Relatively minor alterations included lowering the head of the staysail and adding roller furling for it. “I prefer a smaller sail that’s easier to handle and has better shape for this purpose,” says Poupon. He also added a fourth reef to the mainsail, “which has a lot of surface area.”

Philippe Poupon, runner up to Florence Arthaud in the 1990 Route du Rhum, now skippers Flo. Photo: Jean-Louis Carli

Dramatic new role for Flo

What led to Poupon’s current involvement with Flo? “Me and my wife [film maker Géraldine Danon] were very close to Florence Arthaud,” he told me. Indeed, in French media interviews he has even described her as “part of the family.” Poupon and Arthaud competed together as co-skippers on a later Fleury Michon in the 2000 Transat, and Arthaud also took part in a Figaro ll and Transat Jacques Vabre campaign with Poupon’s brother Luc in the mid-2000s.

“Géraldine started working on a script for a film about Florence two years ago,” continued Poupon. “We started to talk about what boat to use for the film and of course it had to be this one.”

The trimaran turned out to be easy to find, as Vendée Globe veteran-turned yacht broker Bernard Gallay was listing the boat for sale at the time. However, Poupon and Danon lacked both the €250,000 purchase price and the time to sail her back to France. Poupon says those problems were “… solved in a bar,” and the deal was completed in December 2021.

Controls for the wing mast. Daggerboard needs to be fully lowered to clear the boom in tacks and gybes. Photo: Rupert Holmes

The new owner, Philippe Brillault, took a crew that included Bernard Stamm as skipper out to deliver the boat back to France, via the Red Sea. The four-month trip was not without incident. New batteries were needed in Thailand, engine problems forced a stop in Sri Lanka, and having strayed too close to the coast of Yemen after departing Djibouti, the delivery crew was attacked by pirates.

“There were bullet tracks on the mast!” Fortunately they were able to escape and return to Djibouti, before proceeding with a military escort.

Poupon took over the boat in Cannes in July last year, where shooting for the film started. Flo took pride of place in the Vieux Port and anchored overnight off Île Sainte Marguerite, where Arthaud’s ashes were scattered after her 2015 death in a helicopter accident while filming a reality TV programme in Argentina.

Return to Rhum

The final leg took the boat to Michel Desjoyeaux’s Mer Agitée yard at Port La Forêt, where Flo had a short refit ahead of an opportunity for Poupon to complete the 1,200-mile solo qualifier needed for the 2022 Route du Rhum.

I visited him on board just before it was announced the race would be postponed by three days to avoid a dangerous sea state in 7.5m waves with a brutal 12 second period. How concerned was he at the prospect of sailing an old boat in such conditions?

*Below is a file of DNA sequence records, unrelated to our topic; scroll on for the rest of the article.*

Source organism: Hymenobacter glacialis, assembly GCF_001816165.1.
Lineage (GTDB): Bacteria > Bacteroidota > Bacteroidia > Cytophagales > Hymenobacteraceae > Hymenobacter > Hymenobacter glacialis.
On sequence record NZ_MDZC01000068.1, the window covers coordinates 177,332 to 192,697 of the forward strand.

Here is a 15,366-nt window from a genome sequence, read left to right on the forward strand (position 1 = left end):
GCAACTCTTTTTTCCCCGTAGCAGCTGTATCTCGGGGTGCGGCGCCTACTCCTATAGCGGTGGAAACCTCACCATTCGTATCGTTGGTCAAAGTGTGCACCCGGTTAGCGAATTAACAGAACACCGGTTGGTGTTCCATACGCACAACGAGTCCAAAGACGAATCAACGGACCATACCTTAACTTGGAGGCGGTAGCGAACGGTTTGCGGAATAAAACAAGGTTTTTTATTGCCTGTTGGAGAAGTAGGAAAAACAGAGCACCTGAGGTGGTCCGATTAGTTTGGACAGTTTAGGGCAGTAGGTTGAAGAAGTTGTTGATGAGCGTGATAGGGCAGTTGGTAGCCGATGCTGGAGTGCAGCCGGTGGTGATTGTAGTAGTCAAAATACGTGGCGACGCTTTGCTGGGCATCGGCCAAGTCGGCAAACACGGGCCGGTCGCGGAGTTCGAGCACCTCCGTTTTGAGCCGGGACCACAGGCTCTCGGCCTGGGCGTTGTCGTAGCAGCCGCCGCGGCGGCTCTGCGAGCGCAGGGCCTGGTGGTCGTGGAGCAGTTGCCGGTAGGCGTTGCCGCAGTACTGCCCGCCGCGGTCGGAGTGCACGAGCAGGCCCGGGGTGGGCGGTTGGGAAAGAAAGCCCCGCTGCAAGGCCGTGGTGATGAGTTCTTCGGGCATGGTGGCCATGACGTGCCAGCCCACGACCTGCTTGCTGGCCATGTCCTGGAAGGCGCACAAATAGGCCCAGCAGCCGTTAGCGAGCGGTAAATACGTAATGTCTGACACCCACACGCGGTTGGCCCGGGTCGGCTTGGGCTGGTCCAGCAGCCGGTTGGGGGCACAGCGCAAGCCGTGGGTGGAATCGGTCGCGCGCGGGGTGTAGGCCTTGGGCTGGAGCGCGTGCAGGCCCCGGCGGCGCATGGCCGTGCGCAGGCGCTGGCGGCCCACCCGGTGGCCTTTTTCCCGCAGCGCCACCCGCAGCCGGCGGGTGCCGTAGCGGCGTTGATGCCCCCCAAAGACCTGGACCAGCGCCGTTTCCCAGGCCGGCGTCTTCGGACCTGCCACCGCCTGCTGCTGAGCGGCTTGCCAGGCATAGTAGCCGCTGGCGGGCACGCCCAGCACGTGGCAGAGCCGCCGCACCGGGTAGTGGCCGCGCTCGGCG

“I have sailed a lot before on this type of boat and I am sailing more than six months a year on my own boat [a 66ft high latitude expedition yacht] so I will know what to do – maybe it will be to wait in Finisterre. I don’t have sponsors and I am not out to win overall, so I can decide for myself. I am here just to pay homage to Florence and for the movie.”

Poupon was also quick to point out that when he did the first race back in 1978 medium range weather forecasting didn’t exist and all that could be expected was a rough idea of what to expect the day after the start.

Flo’s small cockpit has most of the original winches and no grinder, despite the boat’s enormous power. Photo: Jean-Marie Liot

Poupon finished the race in 7th place in the 17-strong Rhum Multi class, crossing the line in 18 days and 19 hours, more than three and a half days slower than Arthaud’s 1990 time. Her Route du Rhum victory was just months after Tracy Edwards’ all-woman team on Maiden finished the Whitbread Round the World race 2nd in class, having won two legs, including the gruelling 7,260 mile Southern Ocean section. Back then there was real hope that professional sailing was changing from its entrenched position of male dominance. Yet three decades later only seven of the 138 Route du Rhum skippers were women.

It’s a concern Volvo Ocean Race winner and ex-race organiser Knut Frostad (now CEO of marine electronics and equipment conglomerate Navico Group) highlighted in his keynote speech at the most recent Yacht Racing Forum – not just for the sake of fairness, but also for the threat it represents to the sport in the longer term. Frostad warned: “Our industry will die in a generation if carry on as we are…”

Flo specifications

Design: VPLP
Launch: 1989
LOA: 18.28m / 60ft 0in
Beam: 15.10m / 49ft 6in
Draught: 1.54m-2.88m / 5ft 1in-9ft 5in
Displacement: 6,000kg / 13,230lb
Upwind sail area: 230m2 / 2,475ft2